If you identify as a creative, a writer, a seeker, bicultural/multicultural, and/or just a human who tends second guess everything they do, I think this newsletter will have something for you.

It will mostly consist of my own unfiltered thoughts on writing a book on mental health and identity, all while I navigate my own personal mental health struggles and identity crises as an adult child of immigrants (while finishing graduate school full-time, working as a therapist intern, floundering through a pandemic, and continuing to build the first and largest mental health community for children of immigrants).

I’ve written vulnerably for years, yet nothing has made me feel as naked as I have in this process of book writing. Being a writer of personal stories is a sort of excavation of the soul. It can be a long, daunting process when you don’t know where to start or where to look. Sometimes I feel like I am exorcising my inner child, and other times I feel like I am floating aimlessly out in the middle of the ocean alone. As of late though, I mostly find myself constantly trying to get in the right mindset to “write something profound, or perfect,” so the voice in my head demands. Writing a book, let alone anything, can feel so darn lonely as it is, but the more I (unintentionally) lean into these perfectionist beliefs, the more isolated I get with my work.

This newsletter is a way for me to tackle my own imposter syndrome as a writer. It will explore what it really means to get in the right mindset and uncover our own stories, but also how to use writing as a tool for change and healing. As a (supervised) narrative mental health therapist, and a former blog and personal essays editor of almost seven years, my passion lies at the intersection of mental health and storytelling. I also have my own monthly mental health advice column on The Lily and founded the first and largest mental health community for children of immigrants over at Brown Girl Therapy on Instagram.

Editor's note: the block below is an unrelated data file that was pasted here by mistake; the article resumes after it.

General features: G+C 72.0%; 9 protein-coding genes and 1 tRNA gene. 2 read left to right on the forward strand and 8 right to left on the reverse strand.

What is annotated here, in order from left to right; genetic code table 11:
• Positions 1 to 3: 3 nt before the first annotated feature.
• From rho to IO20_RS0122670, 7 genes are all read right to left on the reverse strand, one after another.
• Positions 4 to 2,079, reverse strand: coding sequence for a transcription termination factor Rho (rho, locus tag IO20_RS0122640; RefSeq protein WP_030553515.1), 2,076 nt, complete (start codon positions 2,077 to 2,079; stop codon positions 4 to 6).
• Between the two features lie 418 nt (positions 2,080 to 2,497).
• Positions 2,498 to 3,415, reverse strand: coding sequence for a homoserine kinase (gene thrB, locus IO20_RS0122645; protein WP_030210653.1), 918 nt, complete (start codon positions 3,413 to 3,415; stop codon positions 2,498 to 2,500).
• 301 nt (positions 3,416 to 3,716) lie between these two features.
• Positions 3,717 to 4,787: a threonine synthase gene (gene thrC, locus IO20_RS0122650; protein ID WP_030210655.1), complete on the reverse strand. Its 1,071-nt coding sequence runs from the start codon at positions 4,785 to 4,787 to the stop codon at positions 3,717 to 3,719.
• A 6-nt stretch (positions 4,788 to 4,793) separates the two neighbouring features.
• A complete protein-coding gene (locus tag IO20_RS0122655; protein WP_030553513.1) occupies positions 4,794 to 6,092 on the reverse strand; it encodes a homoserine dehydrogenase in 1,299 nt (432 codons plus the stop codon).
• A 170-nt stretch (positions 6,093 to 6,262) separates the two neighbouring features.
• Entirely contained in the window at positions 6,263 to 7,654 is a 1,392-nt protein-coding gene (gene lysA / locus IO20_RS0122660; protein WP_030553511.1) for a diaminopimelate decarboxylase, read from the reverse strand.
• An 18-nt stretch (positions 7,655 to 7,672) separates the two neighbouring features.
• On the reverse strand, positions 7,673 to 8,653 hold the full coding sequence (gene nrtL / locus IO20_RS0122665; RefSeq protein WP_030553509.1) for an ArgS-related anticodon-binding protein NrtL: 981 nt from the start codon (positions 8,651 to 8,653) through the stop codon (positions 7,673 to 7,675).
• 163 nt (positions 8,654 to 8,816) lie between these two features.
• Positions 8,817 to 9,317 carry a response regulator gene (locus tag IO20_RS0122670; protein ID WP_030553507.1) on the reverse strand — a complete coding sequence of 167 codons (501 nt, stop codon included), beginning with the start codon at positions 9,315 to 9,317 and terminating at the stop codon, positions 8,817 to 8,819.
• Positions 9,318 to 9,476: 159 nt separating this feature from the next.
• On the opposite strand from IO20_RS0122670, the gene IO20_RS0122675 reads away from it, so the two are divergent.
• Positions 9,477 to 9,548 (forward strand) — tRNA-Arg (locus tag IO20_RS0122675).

On top of writing and creating as a mechanism for healing, I am also currently finishing graduate school and working as an individual and family therapist. I think in stories, connections and themes — others and my own, and there’s no shortage of personal and professional tension or growth that I experience every day. I am always noting, curating, and tracking things, and I want to bring the behind the scenes of this creative experience to the forefront. I want to share what I am feeling, learning, and reflecting on in real-time with you all, partly to archive this book writing process but also to provide you with tangible tips and advice to help you explore your own internalized narratives, build your own sense of self, re-author your own story, and write your Truth. (Due to requests, I will also share more on the logistics of writing and publishing a book as a first-time author and woman of color, building and having a large social media platform, and exercises I utilize to help me build my writing practice and tell my own stories authentically.)

It goes without saying that writing a newsletter about writing a book that has been difficult to write can go wrong in so many ways. I want this to feel restorative and healing, allowing me to externalize parts of this process that both facilitate or hinder the process for me, so I will be an erratic poster (2-4x per month) and I will be posting in formats that feel most comfortable and easy — like bullet points, lists, and audio. Short and sweet, said the most verbose writer I know.

Let’s see how this goes,

Sahaj Kaur Kohli

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Real-time reflections and tips as I write a book about mental health and identity while I navigate my own mental health struggles and identity crises as a child of immigrant parents and a mental health therapist.


Sahaj Kaur Kohli 
Writer, mental health professional, and facilitator of (un)learning. You may know me from my work at Brown Girl Therapy or from my weekly mental health advice column on The Washington Post.